Confident and congenial, Tara Lamberti stands proud at 5’4”, the shortest goalie and only Division III player in the country to be invited to the U.S. National Field Hockey Trials this month. The First Team All-American has compiled a myriad of accolades during her collegiate career. The senior led the league in shutouts this season and earned recognition as the Liberty League Defensive Player of the Year, but this invitation to take her talents to the next level is her claim to fame. 

Passing up opportunities to play at the Division I level, Lamberti chose UR to better balance academics, athletics, and social life, in addition to wholeheartedly embracing our university’s motto. “If you ask anyone, I’m obsessed with Meliora,” said Lamberti. “I even have a Meliora tattoo.” 

When top athletes choose to play Division III, most believe that they are sacrificing their potential to excel. Lamberti refused to accept this rationale. “She works harder than anyone on the team,” said freshman teammate Nancy Bansbach. “Passion and Meliora are two words that describe her the best. She is Meliora.”

The trials, held at the United States National Team training headquarters in Lancaster, Pennsylvania, were “the hardest and most fun thing of my life,” Lamberti said. “I did not know a soul.”

Walking into the USA media room to converge with elite athletes from all over the country, Lamberti was initially intimidated by the reputable Division I schools represented in the room. Upon seeing “University of Rochester” humbly printed on Lamberti’s hoodie, the group’s mutual expression of surprise and confusion seemed to say, “Who is this person that got lost in our room?”

Lamberti soon cleared up this misconception by showing what she was made of in the cage with her remarkable reflexes and athleticism. “I definitely don’t think I’m at an international level, but with the top Division I players, I easily held my own,” said Lamberti. “I think I firmly established that I’m one of the top goalkeepers in collegiate play.”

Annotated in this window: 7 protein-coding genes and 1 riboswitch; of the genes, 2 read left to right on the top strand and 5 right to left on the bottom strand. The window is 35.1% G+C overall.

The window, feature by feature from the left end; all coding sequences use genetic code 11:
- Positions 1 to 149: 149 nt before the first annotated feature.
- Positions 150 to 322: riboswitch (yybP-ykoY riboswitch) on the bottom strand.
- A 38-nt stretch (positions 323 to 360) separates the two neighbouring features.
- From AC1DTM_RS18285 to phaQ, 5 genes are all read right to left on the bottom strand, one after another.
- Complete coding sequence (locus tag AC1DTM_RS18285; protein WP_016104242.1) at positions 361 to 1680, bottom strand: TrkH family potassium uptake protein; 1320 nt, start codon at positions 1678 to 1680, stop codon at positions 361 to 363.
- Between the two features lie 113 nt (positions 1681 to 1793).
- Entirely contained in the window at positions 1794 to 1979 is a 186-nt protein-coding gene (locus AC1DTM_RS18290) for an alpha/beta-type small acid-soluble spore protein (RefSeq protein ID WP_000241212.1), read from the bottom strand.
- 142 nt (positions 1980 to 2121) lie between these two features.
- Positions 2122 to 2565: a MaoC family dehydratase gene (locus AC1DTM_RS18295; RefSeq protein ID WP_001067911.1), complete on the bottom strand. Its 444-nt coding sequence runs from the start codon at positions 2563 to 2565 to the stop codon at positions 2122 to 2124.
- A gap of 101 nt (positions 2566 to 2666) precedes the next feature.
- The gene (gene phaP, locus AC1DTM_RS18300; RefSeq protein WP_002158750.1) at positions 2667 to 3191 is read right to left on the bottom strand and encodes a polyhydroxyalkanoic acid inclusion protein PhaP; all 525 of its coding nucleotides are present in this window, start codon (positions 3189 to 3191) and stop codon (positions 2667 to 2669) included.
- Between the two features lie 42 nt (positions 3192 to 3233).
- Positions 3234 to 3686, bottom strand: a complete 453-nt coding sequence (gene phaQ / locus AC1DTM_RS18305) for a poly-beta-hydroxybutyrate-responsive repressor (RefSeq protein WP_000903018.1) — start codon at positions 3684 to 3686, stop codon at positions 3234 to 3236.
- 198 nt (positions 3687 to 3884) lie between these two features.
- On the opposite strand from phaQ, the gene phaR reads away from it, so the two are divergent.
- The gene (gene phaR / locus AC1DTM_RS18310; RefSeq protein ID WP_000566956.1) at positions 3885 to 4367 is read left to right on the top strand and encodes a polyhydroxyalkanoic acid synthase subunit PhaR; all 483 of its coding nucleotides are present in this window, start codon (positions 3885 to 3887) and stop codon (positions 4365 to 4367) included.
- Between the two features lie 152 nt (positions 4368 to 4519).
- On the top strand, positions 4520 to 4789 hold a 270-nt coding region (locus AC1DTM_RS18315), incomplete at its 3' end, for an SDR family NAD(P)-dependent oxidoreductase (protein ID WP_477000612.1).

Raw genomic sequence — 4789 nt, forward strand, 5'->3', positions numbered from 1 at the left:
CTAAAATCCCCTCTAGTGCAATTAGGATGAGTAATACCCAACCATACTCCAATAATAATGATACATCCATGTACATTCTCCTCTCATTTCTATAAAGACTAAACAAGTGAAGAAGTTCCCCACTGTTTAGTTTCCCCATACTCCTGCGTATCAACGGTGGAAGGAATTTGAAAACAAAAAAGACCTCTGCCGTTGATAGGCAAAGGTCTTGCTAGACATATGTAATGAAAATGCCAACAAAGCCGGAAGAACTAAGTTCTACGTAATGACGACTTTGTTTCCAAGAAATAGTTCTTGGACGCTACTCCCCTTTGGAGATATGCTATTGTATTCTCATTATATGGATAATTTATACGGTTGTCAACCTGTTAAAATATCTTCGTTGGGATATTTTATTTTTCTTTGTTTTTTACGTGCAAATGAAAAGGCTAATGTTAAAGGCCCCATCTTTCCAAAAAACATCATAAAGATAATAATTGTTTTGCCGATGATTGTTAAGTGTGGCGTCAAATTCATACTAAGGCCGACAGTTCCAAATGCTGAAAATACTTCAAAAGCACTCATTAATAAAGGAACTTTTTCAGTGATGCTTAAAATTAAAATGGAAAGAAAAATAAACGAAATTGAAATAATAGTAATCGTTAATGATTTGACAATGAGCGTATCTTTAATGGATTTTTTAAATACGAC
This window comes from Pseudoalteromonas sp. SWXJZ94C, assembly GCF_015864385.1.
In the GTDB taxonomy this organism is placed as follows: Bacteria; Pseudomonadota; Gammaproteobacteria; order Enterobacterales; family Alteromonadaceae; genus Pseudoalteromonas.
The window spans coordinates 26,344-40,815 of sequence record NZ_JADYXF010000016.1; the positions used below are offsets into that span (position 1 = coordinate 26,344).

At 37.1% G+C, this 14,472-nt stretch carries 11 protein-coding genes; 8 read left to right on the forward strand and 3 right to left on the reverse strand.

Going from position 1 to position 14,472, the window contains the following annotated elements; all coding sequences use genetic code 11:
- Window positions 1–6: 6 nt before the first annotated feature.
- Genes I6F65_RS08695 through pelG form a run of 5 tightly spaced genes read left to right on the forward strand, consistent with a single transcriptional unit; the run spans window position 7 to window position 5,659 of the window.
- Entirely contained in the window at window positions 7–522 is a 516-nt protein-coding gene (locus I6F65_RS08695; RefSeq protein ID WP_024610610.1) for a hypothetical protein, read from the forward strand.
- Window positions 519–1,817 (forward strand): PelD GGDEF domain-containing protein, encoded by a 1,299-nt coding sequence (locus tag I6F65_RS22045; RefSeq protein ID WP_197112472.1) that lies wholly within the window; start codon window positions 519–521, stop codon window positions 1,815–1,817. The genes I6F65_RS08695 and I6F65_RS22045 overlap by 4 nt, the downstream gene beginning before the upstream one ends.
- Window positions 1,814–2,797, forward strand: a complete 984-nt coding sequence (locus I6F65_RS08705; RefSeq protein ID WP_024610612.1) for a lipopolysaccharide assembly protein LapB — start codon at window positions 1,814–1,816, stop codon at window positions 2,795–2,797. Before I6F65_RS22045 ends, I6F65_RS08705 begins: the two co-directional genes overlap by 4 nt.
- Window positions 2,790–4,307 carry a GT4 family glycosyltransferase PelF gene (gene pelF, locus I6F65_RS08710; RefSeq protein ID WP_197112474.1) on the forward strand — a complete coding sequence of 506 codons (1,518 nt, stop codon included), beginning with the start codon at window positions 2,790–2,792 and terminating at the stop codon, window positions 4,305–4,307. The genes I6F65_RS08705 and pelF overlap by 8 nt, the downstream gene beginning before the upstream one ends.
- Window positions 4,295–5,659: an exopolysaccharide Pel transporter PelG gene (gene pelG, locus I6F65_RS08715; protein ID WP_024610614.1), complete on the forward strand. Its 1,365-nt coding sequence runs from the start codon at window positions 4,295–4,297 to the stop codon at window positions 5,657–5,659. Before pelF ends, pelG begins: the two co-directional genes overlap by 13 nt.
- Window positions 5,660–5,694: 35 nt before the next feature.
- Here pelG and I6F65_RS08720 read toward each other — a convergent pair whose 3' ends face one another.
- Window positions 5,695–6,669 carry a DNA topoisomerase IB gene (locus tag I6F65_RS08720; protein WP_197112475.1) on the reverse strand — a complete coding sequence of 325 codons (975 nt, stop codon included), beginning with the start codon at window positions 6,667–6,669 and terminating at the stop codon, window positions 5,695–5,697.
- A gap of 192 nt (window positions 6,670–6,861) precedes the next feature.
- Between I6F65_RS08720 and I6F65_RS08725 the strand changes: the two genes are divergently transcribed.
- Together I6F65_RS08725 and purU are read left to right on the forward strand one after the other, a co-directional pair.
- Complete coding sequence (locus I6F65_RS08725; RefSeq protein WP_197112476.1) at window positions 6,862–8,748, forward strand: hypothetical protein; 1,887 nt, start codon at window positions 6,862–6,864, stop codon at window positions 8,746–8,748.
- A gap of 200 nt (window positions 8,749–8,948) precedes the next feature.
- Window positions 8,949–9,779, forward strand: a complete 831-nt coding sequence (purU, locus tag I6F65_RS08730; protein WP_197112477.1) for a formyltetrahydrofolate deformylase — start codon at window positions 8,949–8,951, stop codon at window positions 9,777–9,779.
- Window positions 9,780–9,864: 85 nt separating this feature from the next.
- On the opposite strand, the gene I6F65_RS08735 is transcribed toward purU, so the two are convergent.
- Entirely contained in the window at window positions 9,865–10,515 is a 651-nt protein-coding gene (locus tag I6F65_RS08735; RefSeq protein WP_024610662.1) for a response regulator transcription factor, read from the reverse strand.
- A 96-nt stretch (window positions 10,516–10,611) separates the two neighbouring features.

The athletes were shown film and told, “This is what USA field hockey looks like. We want to see if you can implement it.” Their ability to actualize international level of play was then tested in a simulated game. The National Team was brought in for one practice to see how the top collegiate athletes in the country measured up.

Given the opportunity to play with the National Team, Lamberti was challenged with hundreds of shots fired at speeds she had never faced before. One of the 80-mile-per-hour projectiles from U.S. National Team veteran Rachel Dawson was powerful enough to crack Lamberti’s face mask.  “These are the top D-I athletes in the country, and as soon as the National Team comes in, they make them look like children,” said Lamberti. “It was incredible to watch them play, but also humbling and scary at the same time.”

Lamberti’s potential as a National Team athlete was acknowledged as she was recommended to try out for USA Field Hockey High Performance, a national-level developmental program. Lamberti’s performance at the trials earned her an opportunity to train with some of the country’s top coaches and grow as an athlete in training sessions over the summer, and then be reevaluated after the program ends. “It’s the perfect transition point and the next step for me,” she said.

As an embodiment of Meliora, Lamberti has established a legacy of incredible work ethic and passion. “She’ll leave behind the Meliora spirit because that’s who she is,” Bansbach said. “She’s unforgettable.”



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